(THIS ARTICLE IS MACHINE TRANSLATED by Google from Norwegian)
[online dialogue] Several bloggers note how good it is that there are "sensible people" on the "other side", and describe a new trend. "Lirun", an active, 30-year-old Israeli blogger who lives in Tel Aviv, tells Ny Tid that the comments have changed in the last week.
- People come with news, facts and views more to discuss, less to bombard each other with propaganda. Many of us blog with peaceful intentions, says Lirun, referring to a discussion he had with a Lebanese where they negotiated a peace agreement.
He blogs at www.emspace.blogspot.com and has great faith in blogging:
- We challenge each other's news and reflect each other's sad stories – together it becomes a much more balanced perspective, he says.
Raja Abu Hassan, a Lebanese resident of the United States, is an active blogger at Lebanesebloggers.blogspot.com. He tells Ny Tid that just the fact that Israelis and Lebanese talk to each other is an achievement.
- There are also dialogues between Iranians and Israelis in my blog, he says.
- Right now there are very passionate debates. The loudest are the most negative, and they just keep posting. Unfortunately, they scare others away.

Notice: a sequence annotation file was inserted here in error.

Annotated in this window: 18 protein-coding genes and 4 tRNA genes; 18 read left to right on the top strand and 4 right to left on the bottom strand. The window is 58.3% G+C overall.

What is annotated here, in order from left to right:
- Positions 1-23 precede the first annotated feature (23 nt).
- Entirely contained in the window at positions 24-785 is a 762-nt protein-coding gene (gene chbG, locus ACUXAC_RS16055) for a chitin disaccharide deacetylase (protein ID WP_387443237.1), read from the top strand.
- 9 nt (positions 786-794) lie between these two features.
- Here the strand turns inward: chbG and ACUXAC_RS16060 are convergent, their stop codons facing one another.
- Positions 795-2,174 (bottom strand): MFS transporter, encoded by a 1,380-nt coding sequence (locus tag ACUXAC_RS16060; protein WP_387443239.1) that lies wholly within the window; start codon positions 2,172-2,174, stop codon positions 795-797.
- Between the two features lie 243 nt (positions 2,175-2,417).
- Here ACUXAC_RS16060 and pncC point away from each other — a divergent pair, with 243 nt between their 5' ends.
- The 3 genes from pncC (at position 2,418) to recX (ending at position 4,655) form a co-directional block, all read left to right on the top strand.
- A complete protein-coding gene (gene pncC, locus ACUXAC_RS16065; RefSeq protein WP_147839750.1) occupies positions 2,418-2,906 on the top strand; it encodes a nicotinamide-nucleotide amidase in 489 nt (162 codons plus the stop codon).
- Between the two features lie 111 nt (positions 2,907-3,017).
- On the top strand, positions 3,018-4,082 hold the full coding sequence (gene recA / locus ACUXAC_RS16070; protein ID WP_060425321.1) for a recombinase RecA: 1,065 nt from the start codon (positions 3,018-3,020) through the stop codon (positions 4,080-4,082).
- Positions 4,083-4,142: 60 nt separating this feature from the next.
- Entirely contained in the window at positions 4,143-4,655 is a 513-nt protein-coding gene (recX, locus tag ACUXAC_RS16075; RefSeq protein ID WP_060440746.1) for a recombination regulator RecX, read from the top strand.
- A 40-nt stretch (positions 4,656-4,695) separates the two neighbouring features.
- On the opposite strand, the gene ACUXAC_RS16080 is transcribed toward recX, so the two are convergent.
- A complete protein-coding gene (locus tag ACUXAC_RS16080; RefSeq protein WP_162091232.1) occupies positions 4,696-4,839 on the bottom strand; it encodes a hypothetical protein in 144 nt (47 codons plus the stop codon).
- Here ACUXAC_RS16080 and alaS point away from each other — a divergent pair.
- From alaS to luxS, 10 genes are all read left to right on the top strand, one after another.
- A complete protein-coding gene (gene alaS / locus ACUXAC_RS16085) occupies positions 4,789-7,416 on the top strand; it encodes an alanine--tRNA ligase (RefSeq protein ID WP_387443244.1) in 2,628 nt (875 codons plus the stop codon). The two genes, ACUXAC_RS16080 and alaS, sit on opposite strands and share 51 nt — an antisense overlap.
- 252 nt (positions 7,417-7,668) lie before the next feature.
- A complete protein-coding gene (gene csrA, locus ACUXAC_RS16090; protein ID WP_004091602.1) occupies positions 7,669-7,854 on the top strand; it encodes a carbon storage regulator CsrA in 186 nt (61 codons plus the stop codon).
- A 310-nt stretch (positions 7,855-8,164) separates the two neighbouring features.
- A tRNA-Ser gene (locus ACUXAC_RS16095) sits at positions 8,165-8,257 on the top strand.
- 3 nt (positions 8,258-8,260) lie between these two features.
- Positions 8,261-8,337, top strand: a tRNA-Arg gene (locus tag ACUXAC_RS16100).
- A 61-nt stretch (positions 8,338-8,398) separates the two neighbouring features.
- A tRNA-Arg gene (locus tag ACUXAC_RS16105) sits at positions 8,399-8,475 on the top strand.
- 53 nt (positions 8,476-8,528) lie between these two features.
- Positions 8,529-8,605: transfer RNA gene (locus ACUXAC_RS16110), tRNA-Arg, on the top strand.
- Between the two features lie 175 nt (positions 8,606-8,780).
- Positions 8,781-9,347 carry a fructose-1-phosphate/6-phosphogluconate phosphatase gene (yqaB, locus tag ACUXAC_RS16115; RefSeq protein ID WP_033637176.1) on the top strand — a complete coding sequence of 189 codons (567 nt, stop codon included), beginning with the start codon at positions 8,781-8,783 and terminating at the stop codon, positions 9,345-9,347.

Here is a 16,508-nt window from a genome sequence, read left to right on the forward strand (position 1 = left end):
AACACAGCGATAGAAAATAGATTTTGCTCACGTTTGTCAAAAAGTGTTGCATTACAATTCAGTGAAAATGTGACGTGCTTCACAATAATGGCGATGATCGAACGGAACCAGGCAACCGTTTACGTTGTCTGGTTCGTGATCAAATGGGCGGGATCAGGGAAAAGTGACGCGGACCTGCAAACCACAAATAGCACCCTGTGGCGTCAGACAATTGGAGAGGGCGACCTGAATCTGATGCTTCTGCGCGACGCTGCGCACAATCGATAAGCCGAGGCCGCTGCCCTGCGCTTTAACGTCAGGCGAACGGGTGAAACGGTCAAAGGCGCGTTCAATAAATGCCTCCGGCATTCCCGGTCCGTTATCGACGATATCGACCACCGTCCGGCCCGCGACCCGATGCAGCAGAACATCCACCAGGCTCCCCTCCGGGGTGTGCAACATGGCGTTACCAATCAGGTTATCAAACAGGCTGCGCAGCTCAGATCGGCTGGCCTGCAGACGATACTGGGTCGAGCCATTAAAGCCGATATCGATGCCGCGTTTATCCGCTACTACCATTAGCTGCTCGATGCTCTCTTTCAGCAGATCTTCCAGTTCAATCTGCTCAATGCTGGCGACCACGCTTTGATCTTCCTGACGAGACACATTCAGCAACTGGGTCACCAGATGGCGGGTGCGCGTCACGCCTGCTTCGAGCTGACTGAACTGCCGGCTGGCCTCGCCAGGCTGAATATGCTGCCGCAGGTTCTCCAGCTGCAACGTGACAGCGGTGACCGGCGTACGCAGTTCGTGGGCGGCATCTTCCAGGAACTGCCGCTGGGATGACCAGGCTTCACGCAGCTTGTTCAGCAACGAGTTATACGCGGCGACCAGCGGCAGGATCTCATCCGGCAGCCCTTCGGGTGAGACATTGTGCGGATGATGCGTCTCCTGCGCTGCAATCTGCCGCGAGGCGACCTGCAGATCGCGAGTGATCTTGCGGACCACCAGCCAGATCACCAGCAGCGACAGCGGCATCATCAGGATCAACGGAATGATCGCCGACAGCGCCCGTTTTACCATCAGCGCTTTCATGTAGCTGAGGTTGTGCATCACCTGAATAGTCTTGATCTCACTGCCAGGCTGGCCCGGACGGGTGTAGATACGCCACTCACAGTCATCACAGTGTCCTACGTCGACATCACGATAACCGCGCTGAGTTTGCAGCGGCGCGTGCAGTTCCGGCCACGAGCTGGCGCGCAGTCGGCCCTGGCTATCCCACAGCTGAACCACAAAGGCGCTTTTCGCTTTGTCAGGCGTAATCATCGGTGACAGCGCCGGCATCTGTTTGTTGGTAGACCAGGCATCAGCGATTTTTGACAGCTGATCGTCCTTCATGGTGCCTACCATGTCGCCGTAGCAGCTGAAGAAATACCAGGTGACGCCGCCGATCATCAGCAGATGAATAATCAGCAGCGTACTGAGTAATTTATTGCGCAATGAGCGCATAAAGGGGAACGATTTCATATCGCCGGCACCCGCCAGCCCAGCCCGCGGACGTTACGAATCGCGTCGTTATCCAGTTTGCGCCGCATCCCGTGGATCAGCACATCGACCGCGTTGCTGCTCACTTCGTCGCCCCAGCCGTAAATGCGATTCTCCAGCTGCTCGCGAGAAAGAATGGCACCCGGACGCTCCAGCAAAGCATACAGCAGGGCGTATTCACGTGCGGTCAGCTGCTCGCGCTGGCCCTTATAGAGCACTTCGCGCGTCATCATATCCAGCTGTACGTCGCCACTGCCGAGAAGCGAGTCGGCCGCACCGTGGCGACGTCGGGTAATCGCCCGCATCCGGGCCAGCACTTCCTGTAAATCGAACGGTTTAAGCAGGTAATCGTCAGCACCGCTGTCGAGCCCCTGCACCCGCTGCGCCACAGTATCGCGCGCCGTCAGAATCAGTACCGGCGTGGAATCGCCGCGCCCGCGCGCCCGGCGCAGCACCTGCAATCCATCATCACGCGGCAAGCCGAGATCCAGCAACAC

- What role do you think blogger dialogue across borders can play?
- A minimal role, but it exists at least. There is a lot of bad blood, but fortunately people talk together, says Hassan.
The first Webtifada[net] The Internet has become an important weapon in wartime. Moroccan hackers calling themselves "Team Evil" have already destroyed nearly a thousand Israeli websites, and Israel has taken revenge. The Moroccans sympathize with the Palestinians, calling their fight "web tifada".
- As long as you kill Palestinians, we will kill your servers, the group must have stated.
Other web users use the word "webtifada" more peacefully and hope online protests can end the misery.
- I think the word is cool, writes the Lebanese artist Mazen Kerbaj in an email to Ny Tid.
He says the war is becoming increasingly modern on television, but that the web can offer something different, like real people's personal stories.
- The definition of a real webtifada for me would be to gather a billion people on a website at the same time. The most important thing now is to get people to listen – and to see Lebanon. We do the best we can, says Kerbaj, who himself lives in Beirut and comments on the war with drawings he posts online daily.